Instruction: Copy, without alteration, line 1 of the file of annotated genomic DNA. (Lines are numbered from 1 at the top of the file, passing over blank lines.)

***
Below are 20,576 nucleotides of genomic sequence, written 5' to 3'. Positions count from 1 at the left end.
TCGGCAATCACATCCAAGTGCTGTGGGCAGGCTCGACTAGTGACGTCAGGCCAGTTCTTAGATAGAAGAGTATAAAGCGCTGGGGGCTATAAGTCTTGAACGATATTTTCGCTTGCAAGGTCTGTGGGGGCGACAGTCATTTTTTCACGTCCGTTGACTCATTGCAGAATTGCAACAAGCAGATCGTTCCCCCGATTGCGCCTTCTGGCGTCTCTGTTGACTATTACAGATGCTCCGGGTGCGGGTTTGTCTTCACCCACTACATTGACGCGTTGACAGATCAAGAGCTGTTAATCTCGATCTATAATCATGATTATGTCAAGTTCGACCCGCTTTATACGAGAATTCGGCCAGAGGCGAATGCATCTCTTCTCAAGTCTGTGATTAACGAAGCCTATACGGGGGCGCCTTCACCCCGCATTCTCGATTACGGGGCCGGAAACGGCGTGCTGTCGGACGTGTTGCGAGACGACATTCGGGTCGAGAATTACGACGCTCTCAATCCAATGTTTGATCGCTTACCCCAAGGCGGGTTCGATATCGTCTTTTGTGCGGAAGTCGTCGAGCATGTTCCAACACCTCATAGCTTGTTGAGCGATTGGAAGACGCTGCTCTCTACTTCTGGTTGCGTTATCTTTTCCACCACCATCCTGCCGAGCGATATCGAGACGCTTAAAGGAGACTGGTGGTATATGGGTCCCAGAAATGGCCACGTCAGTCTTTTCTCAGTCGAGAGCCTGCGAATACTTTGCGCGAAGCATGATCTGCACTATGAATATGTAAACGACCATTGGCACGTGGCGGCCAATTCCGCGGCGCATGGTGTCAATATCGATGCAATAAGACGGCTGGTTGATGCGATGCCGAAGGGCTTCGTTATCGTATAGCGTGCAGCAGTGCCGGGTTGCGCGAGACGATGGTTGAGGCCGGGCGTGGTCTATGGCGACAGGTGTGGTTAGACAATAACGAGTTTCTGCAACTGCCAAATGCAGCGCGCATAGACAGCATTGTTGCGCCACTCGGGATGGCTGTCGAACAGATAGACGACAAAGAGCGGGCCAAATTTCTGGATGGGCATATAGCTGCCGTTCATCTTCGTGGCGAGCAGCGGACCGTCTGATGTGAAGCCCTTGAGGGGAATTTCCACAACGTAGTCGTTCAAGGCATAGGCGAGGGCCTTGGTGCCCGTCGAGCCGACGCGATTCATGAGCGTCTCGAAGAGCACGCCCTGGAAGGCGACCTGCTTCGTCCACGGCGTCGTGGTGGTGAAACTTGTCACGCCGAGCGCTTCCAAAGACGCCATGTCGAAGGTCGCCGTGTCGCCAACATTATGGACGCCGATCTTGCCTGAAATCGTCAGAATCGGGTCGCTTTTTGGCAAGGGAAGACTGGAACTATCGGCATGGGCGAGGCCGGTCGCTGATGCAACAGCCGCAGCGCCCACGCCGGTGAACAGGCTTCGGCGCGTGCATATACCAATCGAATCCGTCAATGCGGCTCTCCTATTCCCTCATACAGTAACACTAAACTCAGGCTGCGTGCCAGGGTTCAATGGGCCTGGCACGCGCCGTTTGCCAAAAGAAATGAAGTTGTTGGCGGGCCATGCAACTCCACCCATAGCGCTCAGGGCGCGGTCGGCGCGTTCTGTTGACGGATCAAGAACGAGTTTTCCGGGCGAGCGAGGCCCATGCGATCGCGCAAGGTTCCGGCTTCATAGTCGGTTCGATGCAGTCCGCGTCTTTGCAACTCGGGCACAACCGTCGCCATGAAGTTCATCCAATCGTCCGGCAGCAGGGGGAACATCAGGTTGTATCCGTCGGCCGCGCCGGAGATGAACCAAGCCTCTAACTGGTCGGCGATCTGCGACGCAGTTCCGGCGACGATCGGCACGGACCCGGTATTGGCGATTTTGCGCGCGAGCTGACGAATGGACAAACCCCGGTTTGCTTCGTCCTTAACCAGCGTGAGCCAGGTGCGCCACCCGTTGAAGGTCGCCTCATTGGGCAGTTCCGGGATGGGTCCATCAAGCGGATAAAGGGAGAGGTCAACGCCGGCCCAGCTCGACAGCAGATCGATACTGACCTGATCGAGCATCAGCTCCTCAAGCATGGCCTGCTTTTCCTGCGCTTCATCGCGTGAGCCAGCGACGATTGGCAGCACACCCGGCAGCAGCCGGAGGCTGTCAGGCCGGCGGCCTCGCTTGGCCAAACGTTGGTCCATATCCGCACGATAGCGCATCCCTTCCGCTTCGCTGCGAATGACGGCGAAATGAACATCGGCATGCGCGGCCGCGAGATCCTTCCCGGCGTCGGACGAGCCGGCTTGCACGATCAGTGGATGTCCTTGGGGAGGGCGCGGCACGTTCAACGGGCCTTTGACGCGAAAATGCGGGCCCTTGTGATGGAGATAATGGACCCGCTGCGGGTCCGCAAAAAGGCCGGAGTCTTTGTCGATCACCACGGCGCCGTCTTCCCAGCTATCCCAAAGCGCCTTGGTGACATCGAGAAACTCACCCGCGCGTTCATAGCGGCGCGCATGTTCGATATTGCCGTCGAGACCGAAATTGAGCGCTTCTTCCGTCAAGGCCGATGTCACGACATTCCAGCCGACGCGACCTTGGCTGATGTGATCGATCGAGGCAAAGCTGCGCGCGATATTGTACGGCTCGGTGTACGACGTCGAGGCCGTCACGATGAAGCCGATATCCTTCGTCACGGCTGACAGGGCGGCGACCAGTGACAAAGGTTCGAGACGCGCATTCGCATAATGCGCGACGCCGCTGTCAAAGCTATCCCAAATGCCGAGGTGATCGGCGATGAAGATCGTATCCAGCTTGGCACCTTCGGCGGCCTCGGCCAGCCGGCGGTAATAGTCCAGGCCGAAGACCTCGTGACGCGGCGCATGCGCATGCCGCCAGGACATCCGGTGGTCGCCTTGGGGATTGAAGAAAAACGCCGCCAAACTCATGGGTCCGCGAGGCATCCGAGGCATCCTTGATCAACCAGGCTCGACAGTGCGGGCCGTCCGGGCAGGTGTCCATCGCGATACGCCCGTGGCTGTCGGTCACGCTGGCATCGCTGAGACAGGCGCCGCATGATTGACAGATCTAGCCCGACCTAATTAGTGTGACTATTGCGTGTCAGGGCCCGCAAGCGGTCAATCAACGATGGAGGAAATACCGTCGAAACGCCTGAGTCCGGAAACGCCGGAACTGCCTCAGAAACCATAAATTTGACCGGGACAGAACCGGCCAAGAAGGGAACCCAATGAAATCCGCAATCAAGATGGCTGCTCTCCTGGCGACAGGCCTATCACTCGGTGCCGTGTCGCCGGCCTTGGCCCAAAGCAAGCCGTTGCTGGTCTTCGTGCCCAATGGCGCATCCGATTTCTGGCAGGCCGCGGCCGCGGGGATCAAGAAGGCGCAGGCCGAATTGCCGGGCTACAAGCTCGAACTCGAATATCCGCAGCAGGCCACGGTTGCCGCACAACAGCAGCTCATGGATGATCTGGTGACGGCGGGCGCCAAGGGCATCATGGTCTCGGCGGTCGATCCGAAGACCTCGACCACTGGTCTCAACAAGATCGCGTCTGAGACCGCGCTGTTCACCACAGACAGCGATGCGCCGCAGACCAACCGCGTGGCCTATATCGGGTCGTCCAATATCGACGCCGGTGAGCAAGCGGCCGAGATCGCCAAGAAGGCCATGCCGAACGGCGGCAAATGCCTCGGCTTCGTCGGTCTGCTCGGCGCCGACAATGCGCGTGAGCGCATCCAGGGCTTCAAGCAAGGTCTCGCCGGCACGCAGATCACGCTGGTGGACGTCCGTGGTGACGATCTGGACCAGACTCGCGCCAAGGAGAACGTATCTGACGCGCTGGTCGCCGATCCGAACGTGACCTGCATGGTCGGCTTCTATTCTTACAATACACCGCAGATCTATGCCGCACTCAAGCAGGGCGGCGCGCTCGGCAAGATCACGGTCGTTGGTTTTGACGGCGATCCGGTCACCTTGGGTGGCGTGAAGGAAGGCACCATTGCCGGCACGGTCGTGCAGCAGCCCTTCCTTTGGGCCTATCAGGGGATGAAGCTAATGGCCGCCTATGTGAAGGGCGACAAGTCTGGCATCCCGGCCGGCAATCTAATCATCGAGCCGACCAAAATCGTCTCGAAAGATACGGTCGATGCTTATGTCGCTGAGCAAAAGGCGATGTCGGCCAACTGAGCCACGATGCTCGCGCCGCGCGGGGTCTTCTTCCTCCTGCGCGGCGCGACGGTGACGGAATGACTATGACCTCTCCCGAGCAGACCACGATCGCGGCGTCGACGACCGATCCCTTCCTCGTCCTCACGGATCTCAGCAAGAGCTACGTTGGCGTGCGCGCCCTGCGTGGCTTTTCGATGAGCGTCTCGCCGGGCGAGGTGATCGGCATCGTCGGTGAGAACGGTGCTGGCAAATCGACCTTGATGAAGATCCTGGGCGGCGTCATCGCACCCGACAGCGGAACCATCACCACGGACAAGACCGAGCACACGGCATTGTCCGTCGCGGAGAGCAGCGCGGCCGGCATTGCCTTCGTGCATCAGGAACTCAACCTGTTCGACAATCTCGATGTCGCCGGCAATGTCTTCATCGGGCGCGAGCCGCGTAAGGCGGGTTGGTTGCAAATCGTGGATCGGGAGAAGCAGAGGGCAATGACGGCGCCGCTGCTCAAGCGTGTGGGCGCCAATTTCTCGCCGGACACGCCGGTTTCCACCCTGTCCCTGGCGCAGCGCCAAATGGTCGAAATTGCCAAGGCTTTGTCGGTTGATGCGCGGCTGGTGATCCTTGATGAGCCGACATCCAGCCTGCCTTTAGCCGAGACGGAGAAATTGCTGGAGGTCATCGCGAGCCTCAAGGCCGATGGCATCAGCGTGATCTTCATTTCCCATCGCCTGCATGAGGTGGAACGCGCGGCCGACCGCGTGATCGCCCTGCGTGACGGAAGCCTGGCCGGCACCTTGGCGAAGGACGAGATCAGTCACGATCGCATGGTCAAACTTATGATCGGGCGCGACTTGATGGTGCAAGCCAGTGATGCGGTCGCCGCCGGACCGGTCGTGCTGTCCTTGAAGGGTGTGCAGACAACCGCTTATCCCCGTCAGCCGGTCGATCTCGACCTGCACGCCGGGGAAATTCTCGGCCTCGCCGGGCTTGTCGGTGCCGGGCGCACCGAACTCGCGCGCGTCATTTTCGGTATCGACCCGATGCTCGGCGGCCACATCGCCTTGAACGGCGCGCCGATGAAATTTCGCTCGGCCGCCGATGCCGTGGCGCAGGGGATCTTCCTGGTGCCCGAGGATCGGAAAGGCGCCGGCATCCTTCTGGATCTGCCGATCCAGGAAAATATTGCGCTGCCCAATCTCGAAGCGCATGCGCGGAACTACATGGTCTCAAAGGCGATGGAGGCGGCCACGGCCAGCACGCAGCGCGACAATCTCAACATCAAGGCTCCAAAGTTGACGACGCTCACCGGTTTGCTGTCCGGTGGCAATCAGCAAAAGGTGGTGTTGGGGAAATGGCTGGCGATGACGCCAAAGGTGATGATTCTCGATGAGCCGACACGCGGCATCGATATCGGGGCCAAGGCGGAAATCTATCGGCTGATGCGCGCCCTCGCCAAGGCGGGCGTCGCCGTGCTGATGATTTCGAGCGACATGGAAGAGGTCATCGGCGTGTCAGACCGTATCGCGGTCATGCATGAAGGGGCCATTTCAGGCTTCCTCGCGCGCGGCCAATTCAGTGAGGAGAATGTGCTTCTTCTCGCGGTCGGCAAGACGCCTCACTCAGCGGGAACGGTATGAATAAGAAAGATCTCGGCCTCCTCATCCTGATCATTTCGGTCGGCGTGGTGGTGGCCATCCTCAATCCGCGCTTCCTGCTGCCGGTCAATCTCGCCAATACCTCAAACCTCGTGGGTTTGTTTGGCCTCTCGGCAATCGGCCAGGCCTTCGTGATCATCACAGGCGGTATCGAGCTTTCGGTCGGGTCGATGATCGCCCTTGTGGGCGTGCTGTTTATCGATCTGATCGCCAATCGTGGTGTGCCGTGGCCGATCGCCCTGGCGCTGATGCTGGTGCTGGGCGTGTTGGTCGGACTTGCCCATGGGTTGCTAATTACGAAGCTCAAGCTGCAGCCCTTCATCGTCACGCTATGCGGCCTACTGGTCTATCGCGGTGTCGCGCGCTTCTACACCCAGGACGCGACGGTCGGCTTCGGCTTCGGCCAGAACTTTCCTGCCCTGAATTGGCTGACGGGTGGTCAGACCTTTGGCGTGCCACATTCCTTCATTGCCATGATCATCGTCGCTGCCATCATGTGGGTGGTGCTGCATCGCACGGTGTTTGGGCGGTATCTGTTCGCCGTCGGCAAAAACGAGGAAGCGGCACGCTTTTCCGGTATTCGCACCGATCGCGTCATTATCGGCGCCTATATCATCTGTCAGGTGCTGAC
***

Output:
Below are 20,576 nucleotides of genomic sequence, written 5' to 3'. Positions count from 1 at the left end.